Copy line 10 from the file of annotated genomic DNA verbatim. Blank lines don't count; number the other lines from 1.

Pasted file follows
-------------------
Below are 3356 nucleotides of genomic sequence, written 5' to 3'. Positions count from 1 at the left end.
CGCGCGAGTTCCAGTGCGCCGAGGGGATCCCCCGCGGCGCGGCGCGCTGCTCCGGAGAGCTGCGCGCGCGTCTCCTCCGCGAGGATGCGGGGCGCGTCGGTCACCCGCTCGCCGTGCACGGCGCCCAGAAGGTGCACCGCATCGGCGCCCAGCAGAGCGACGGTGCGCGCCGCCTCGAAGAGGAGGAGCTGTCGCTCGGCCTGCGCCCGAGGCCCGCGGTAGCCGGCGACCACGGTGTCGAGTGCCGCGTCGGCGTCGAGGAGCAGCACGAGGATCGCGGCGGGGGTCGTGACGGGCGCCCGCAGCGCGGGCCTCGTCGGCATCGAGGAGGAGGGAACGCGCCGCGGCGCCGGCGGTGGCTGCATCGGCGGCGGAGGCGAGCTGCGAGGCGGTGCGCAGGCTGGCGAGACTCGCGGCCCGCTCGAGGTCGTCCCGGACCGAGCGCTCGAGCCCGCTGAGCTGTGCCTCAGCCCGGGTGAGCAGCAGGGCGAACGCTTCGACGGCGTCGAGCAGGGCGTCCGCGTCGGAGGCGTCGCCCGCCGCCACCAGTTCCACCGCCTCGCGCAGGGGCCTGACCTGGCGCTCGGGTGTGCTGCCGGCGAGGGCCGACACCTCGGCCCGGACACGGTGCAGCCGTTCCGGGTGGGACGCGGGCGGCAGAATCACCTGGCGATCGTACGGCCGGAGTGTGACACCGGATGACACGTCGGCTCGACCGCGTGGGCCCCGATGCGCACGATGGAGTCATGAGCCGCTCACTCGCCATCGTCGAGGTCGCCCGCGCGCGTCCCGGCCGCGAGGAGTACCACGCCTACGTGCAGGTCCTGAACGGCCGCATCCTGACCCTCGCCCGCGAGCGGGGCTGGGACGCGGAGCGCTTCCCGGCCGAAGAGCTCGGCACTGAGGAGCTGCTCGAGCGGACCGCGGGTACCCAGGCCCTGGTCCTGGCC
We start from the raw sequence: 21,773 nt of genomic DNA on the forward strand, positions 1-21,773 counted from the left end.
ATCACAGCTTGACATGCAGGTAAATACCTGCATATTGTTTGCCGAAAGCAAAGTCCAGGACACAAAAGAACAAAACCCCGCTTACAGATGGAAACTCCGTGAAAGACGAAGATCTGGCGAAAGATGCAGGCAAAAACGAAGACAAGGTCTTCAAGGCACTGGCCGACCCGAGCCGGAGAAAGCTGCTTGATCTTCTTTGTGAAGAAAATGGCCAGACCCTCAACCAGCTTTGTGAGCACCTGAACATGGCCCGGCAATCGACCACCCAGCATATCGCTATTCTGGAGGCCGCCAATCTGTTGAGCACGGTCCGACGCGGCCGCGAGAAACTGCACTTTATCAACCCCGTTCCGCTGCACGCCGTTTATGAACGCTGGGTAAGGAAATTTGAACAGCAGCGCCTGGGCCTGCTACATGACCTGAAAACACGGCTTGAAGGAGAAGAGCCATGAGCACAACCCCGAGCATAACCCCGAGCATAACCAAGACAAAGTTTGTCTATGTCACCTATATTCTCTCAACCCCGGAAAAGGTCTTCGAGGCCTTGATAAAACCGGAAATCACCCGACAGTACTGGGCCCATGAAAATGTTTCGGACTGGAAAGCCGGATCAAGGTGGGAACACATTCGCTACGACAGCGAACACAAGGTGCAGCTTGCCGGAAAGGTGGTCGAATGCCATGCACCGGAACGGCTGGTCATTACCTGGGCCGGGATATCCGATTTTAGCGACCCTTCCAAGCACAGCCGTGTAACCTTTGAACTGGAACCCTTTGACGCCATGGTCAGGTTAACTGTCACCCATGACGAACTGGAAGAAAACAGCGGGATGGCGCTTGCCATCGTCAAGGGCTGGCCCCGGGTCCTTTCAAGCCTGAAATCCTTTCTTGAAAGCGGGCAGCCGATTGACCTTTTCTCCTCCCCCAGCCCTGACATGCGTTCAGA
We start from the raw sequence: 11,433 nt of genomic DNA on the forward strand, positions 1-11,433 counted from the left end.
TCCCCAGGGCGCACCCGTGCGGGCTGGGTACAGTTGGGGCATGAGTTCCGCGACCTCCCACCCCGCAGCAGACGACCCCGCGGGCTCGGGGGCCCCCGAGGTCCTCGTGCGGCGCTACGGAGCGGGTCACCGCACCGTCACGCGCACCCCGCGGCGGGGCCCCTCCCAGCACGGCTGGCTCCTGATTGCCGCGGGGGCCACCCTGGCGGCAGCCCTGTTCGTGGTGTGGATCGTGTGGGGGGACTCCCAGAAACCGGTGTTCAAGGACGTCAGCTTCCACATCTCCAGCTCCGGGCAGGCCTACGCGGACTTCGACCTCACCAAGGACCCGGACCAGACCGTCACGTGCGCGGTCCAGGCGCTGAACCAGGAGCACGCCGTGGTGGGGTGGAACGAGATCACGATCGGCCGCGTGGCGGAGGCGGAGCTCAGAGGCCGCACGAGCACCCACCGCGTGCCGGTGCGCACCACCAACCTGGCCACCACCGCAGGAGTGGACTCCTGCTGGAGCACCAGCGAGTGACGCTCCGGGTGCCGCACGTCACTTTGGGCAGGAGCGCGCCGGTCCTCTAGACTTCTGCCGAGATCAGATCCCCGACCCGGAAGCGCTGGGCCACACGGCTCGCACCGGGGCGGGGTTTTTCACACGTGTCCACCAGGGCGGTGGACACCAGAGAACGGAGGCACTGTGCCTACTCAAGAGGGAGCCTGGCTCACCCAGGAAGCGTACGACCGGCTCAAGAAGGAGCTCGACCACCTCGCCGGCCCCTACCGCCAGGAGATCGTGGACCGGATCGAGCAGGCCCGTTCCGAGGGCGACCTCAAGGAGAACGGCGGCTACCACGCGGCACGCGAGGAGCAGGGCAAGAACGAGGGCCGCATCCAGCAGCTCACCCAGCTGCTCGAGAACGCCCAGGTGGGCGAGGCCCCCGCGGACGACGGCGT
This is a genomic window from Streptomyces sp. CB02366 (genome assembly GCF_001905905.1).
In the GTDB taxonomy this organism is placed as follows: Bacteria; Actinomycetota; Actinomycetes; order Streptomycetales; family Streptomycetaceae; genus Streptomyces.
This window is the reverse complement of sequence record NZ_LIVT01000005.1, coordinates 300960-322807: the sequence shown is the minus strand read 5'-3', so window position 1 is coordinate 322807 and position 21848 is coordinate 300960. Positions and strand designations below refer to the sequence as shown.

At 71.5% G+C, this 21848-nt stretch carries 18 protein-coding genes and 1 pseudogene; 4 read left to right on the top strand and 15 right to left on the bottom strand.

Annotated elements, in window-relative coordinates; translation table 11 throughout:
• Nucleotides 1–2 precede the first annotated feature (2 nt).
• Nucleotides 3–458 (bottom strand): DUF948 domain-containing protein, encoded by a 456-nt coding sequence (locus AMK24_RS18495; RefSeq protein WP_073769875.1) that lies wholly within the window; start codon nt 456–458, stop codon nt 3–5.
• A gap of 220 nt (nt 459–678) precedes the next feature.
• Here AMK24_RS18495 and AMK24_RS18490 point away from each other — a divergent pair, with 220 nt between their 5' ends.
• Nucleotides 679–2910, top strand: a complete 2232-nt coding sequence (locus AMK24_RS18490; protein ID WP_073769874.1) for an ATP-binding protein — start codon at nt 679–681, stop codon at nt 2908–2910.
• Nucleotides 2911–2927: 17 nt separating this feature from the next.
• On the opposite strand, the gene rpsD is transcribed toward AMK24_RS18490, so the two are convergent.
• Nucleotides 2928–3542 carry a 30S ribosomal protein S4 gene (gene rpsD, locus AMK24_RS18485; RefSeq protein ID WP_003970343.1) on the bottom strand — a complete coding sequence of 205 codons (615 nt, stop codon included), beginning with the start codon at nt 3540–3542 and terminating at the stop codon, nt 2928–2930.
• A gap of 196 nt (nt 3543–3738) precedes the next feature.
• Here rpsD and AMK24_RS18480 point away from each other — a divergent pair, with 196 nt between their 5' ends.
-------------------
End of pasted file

At 71.5% G+C, this 21848-nt stretch carries 18 protein-coding genes and 1 pseudogene; 4 read left to right on the top strand and 15 right to left on the bottom strand.